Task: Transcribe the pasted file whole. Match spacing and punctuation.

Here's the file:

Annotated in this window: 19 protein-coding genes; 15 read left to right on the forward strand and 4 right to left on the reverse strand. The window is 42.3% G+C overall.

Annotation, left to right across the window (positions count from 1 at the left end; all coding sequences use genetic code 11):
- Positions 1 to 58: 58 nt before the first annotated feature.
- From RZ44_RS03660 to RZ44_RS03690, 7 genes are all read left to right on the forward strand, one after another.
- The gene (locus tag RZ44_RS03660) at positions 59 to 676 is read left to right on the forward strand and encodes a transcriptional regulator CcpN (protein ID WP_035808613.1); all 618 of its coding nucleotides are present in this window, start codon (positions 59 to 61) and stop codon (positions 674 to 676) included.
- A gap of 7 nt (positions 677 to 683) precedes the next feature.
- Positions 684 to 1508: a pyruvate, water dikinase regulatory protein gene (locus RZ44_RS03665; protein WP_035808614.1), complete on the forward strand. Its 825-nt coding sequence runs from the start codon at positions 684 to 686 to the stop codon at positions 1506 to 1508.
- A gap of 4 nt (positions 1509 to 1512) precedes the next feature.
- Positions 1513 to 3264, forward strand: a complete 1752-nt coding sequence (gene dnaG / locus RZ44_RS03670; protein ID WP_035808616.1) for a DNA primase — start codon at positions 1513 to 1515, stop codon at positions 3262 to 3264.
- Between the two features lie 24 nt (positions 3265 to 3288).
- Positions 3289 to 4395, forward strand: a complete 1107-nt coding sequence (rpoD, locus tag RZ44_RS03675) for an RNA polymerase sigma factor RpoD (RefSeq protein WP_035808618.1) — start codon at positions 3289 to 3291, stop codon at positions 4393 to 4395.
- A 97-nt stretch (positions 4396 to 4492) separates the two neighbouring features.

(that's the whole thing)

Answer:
Annotated in this window: 19 protein-coding genes; 15 read left to right on the forward strand and 4 right to left on the reverse strand. The window is 42.3% G+C overall.

Annotation, left to right across the window (positions count from 1 at the left end; all coding sequences use genetic code 11):
- Positions 1 to 58: 58 nt before the first annotated feature.
- From RZ44_RS03660 to RZ44_RS03690, 7 genes are all read left to right on the forward strand, one after another.
- The gene (locus tag RZ44_RS03660) at positions 59 to 676 is read left to right on the forward strand and encodes a transcriptional regulator CcpN (protein ID WP_035808613.1); all 618 of its coding nucleotides are present in this window, start codon (positions 59 to 61) and stop codon (positions 674 to 676) included.
- A gap of 7 nt (positions 677 to 683) precedes the next feature.
- Positions 684 to 1508: a pyruvate, water dikinase regulatory protein gene (locus RZ44_RS03665; protein WP_035808614.1), complete on the forward strand. Its 825-nt coding sequence runs from the start codon at positions 684 to 686 to the stop codon at positions 1506 to 1508.
- A gap of 4 nt (positions 1509 to 1512) precedes the next feature.
- Positions 1513 to 3264, forward strand: a complete 1752-nt coding sequence (gene dnaG / locus RZ44_RS03670; protein ID WP_035808616.1) for a DNA primase — start codon at positions 1513 to 1515, stop codon at positions 3262 to 3264.
- Between the two features lie 24 nt (positions 3265 to 3288).
- Positions 3289 to 4395, forward strand: a complete 1107-nt coding sequence (rpoD, locus tag RZ44_RS03675) for an RNA polymerase sigma factor RpoD (RefSeq protein WP_035808618.1) — start codon at positions 3289 to 3291, stop codon at positions 4393 to 4395.
- A 97-nt stretch (positions 4396 to 4492) separates the two neighbouring features.